PLOT A man who survived a brutal attack copes by building a doll-sized city in his backyard.
CAST Steve Carell, Leslie Mann, Merritt Wever
RATED PG-13 (suggestive content, language and violent imagery)
BOTTOM LINE An inventive use of cinematic effects and animation to bring a true story to life.
If Robert Zemeckis’ “Welcome to Marwen” were a work of fiction, it might be dismissed as wildly inventive, exceedingly odd and a little unfocused. “Welcome to Marwen” features Steve Carell as Mark Hogancamp, a man whose near-death beating outside a bar led him to build doll-sized World War II dioramas full of Nazi villains, buxom women and a brave pilot-version of himself. It’s a pretty idiosyncratic story — and that’s not even including the fact that Hogancamp was beaten for drunkenly revealing that he wears women’s shoes.
Hogancamp is a real person, the subject of Jeff Malmberg’s fascinating documentary “Marwencol” (2010). The details of his story, and the inexplicable artwork he created — stunningly detailed photographs of dolls in various poses of wartime action and romance — are all real. “Welcome to Marwen’ is Zemeckis’ attempt to turn the eccentric Hogancamp into the hero of a Hollywood film and use state-of-the-art technology to bring his artistic fantasies to life.
By and large, it works. Carell perfectly captures Hogancamp’s awkwardness and childlike innocence (the beating erased virtually all his memories). Leslie Mann is charming as Nicol, a new arrival to upstate Kingston, where Hogancamp lives. Smitten, he creates a doll version of Nicol (with alluring heels) to live in his made-up town, Marwen. She joins versions of his caretaker, Anna (Gwendoline Christie); his physical therapist, Julie (Janelle Monae); a local waitress, Carlala (Eiza Gonzalez); and a hobby-shop owner, Roberta (an achingly good Merritt Wever), all equally sexed-up and well-shod.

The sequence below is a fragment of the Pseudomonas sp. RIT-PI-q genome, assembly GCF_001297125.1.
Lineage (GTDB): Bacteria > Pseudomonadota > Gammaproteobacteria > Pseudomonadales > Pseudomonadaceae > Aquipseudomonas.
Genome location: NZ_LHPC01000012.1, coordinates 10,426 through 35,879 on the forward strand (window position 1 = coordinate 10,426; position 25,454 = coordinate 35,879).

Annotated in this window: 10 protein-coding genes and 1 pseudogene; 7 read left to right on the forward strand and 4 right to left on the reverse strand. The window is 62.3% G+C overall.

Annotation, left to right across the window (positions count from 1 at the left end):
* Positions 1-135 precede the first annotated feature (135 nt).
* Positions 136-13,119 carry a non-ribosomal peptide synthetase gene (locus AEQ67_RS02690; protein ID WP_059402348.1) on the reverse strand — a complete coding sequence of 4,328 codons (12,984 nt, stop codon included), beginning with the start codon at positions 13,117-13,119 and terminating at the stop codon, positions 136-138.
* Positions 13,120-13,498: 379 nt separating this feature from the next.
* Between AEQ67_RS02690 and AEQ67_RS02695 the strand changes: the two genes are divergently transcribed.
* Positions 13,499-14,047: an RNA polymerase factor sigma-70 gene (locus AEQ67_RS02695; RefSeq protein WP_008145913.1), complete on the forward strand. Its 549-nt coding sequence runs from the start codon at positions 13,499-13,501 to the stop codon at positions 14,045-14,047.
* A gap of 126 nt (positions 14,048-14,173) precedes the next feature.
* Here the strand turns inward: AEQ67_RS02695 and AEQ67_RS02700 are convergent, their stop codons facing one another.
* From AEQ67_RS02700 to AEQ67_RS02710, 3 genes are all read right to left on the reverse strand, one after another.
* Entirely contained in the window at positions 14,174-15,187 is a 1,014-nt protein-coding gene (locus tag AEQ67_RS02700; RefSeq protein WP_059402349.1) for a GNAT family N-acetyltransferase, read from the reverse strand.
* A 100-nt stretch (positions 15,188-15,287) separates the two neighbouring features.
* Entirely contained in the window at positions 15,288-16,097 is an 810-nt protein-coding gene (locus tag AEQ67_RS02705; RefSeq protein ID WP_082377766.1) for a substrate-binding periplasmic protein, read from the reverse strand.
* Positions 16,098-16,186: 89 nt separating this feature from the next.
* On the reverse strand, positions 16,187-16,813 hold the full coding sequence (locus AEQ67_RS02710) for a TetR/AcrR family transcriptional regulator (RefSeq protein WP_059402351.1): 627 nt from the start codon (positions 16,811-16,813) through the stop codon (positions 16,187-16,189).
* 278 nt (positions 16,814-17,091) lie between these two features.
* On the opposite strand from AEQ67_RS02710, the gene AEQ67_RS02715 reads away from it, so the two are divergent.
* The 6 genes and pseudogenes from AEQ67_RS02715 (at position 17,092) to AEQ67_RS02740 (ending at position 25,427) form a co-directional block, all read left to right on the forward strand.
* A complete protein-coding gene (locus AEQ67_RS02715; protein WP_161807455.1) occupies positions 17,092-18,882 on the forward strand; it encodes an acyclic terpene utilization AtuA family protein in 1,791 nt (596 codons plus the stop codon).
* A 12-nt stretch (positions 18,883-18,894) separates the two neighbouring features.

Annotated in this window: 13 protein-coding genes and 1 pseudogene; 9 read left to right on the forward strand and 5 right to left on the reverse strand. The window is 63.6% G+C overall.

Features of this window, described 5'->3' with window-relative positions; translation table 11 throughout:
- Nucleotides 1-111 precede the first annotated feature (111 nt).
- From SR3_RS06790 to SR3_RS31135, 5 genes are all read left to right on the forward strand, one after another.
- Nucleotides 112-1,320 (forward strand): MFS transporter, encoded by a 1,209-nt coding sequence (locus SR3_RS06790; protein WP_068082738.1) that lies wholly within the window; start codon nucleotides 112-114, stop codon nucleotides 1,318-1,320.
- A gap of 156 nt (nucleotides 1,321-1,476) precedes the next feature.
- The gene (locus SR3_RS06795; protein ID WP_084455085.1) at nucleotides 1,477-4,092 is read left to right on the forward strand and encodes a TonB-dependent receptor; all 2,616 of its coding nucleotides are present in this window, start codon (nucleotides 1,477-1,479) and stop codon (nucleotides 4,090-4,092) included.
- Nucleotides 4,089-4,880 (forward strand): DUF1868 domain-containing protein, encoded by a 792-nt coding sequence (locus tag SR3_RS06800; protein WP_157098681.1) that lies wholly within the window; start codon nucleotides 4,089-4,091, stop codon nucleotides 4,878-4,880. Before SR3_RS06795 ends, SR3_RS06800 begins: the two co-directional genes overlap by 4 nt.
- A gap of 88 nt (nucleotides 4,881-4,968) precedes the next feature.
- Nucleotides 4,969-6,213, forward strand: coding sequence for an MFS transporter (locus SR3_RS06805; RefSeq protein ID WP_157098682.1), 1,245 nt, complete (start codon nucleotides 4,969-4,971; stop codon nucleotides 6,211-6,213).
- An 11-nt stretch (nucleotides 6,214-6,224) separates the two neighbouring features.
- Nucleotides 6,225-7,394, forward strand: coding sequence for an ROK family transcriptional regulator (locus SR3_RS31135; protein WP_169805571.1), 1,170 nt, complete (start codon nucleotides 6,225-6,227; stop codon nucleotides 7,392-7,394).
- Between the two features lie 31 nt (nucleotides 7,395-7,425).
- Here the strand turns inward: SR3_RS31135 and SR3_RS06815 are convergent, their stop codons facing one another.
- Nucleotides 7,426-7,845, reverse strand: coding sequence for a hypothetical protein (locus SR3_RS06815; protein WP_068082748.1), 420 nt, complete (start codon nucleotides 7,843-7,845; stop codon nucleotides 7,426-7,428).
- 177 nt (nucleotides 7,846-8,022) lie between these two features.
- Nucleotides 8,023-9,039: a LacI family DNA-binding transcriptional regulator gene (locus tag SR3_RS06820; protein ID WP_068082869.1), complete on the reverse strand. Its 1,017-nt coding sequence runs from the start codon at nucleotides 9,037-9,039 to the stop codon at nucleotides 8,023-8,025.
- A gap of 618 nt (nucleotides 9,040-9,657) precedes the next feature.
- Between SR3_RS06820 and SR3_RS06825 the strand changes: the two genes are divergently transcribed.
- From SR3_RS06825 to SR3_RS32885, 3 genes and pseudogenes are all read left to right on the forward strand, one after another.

There’s one more doll to mention: Deja Thoris (Diane Kruger), a jealous witch who has no analogue in the real world. Zemeckis and his co-writer, Caroline Thompson (“Edward Scissorhands”), cleverly turn Hogancamp’s most mysterious creation into the film’s most powerful symbol, a talisman that traps him in Marwen.
The motion-capture technology and animation techniques that turn the actors into dolls are marvelous. Shoulders and knees have ball-and-socket joints, faces have the stiffness of plastic, yet the dolls move and emote uncannily like their actor-counterparts. Though the fantasy sequences can feel repetitive — Nazis attack Hogancamp, the women rescue him in a hail of bullets — there is deep emotional meaning running throughout this movie. “Welcome to Marwen” is the story of a man who has escaped from reality into fantasy and now must learn to do the reverse. In heels.